It wasn't a bad report card, or a letter from his teacher.
It was a birthday party invitation.
We don't do birthday parties.
Yep, you read that right. We don't do birthday parties. I'm that mom.
Now, let me clear up a few things real quick before I explain:
- Yes, we celebrate birthdays in my house.
- Yes, we throw mini-parties with family on the kids' birthdays, with cake, presents, a big meal.
- Yes, we have been to birthday parties before.
- Yes, we have thrown big birthday parties before.
- No, I'm not a mega-bitch. (Well, not about this anyway.)
- No, we're not a part of some anti-birthday cult.
- No, I will not withhold my kids from going to a close friend's party.
Now that I've begun to clear that up some, back to the birthday party invitation.
The party is for some kid whose name I've never heard before, who my son has never mentioned, i.e. not a close friend of his.
Yes, Ginger, the party is at Chuck E. Cheese and that's cool. Yes, I happen to have off that day. No, we will not be attending.
My kids have gotten used to it by now, as horrible as that is to say.
I just don't believe in going out and spending money on a present, taking time out of my family's day, and hanging around (because I'm not dropping him off with people I don't know) at a party for a kid that just happens to be in my son's class, but to whom he hasn't said 2 words.
That's why we don't do birthday parties.
I know what question comes to mind now, because it's always the question I get asked when I tell people.
If I don't take my kids to birthday parties, then do we throw birthday parties and expect the whole class to come to them?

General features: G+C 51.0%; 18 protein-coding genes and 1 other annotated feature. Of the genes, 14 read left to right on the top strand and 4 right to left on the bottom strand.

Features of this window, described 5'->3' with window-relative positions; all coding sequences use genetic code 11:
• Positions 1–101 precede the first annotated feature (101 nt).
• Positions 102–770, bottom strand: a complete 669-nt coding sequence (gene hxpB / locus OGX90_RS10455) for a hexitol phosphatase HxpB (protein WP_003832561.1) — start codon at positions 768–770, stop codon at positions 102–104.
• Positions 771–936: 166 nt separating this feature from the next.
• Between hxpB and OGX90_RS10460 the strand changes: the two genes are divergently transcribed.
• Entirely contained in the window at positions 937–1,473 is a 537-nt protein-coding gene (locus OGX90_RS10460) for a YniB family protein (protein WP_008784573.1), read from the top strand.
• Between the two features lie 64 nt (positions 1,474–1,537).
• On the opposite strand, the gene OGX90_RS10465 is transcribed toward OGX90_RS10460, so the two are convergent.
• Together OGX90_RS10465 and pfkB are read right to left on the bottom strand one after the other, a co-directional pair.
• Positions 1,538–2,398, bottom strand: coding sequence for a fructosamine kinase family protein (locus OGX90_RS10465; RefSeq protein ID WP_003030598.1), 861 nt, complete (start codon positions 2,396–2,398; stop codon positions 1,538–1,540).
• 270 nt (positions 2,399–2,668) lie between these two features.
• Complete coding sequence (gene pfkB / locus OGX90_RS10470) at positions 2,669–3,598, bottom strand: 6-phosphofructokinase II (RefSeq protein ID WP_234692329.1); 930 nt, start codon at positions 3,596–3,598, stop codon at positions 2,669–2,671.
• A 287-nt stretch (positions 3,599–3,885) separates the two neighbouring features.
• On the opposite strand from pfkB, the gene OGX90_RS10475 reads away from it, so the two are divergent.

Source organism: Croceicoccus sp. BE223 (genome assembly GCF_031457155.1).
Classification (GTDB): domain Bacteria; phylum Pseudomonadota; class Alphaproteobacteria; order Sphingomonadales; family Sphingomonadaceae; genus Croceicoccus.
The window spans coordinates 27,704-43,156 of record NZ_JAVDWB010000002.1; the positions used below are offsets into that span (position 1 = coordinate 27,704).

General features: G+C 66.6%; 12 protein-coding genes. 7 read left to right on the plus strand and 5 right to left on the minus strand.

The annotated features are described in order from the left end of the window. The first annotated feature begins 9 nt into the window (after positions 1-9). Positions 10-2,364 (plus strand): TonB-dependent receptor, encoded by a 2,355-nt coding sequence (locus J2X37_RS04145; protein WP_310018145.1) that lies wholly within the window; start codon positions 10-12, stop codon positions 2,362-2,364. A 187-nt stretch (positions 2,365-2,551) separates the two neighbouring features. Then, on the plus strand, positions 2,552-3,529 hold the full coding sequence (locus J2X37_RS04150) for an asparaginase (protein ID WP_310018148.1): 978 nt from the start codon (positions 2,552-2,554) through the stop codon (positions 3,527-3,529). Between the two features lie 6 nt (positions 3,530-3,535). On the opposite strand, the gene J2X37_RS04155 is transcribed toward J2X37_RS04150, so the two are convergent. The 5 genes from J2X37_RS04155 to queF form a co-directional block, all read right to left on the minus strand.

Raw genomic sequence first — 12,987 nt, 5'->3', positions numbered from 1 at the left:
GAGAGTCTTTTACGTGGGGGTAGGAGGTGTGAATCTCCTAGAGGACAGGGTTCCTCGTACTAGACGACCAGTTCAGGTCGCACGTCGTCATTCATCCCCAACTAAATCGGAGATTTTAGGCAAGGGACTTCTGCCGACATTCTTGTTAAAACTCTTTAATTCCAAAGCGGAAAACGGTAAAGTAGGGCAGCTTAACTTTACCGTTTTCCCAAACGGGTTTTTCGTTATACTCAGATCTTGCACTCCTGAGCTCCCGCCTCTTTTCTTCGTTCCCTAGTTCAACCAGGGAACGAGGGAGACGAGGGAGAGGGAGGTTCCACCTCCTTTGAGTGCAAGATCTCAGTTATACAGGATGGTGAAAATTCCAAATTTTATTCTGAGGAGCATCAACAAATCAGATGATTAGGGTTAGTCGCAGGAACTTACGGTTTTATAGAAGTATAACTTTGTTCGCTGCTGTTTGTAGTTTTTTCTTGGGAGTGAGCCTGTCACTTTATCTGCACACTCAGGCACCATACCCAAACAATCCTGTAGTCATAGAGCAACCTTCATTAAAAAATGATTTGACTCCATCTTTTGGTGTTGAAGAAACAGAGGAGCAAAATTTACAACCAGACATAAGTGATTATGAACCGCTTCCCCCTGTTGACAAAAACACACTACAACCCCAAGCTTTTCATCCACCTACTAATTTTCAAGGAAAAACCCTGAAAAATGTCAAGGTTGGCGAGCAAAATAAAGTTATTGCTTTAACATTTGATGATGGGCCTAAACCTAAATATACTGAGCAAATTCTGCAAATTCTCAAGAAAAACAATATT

No, we don't.
Birthdays are small here, reserved for family and extremely close friends. We've done Chuck E. Cheese, as a family, or will go to a movie, or out shopping- whatever the birthday kid wants to do. My daughter has gotten to the age of sleepovers now, so last year she had a birthday sleepover with a few close friends. And yes, she's had the big birthday party at the skating rink that cost me $115 to rent for 2 hours, sent out invitations to everyone in her class and in her daycare class, and she had 4 kids show up- that's it, 4 freaking kids. I think that's about the time I started to say 'No more birthday parties.'
My son has never been to a birthday party. My daughter has gone to a birthday sleepover before, and maybe 4 other birthday parties, but they were all of close friends she had, whose parents I had met.
Sometimes, I do feel bad about my decision. I have the thoughts go through my head that I'm holding my kids back from being kids, or from interacting with other children, or from having fun, or that I'm just being a mean mom. But then I realize that my kids see their friends at school, and have friends in the neighborhood they play with, and when I only get a few days off anyway, I like to spend them with my family, not at some stranger kid's birthday party.
Will my philosophy on birthday parties change in the future? I doubt it. I think we'll end up celebrating my kids' birthdays a little more extravagantly as they get older, but it will still be reserved for family and their close friends- not 32 kids in their class. I'm not a selfish mom; I don't want to invite 50 kids so that my kids get amazing presents, and lots of them. I see it as being more crap in my house I'd have to go through and throw out. And, I don't want my kids to be part of some popularity contest as they get older. Close friends and family are all that really matter in life; not how many people do, or don't, show up to their birthday party.
As for right now, my son's Chuck E. Cheese party flier went into the trash, just like most of the other invitations do. A 7 year old's birthday party, at Chuck E. Cheese, on the weekend? That kid has brave parents. Seriously brave.
Or, they are trying to drag as many other parents down with them as possible. They must figure, if they have to sit in hell like that, they might as well invite 30 other parents to sit in hell with them.
Not this chica. We don't do birthday parties.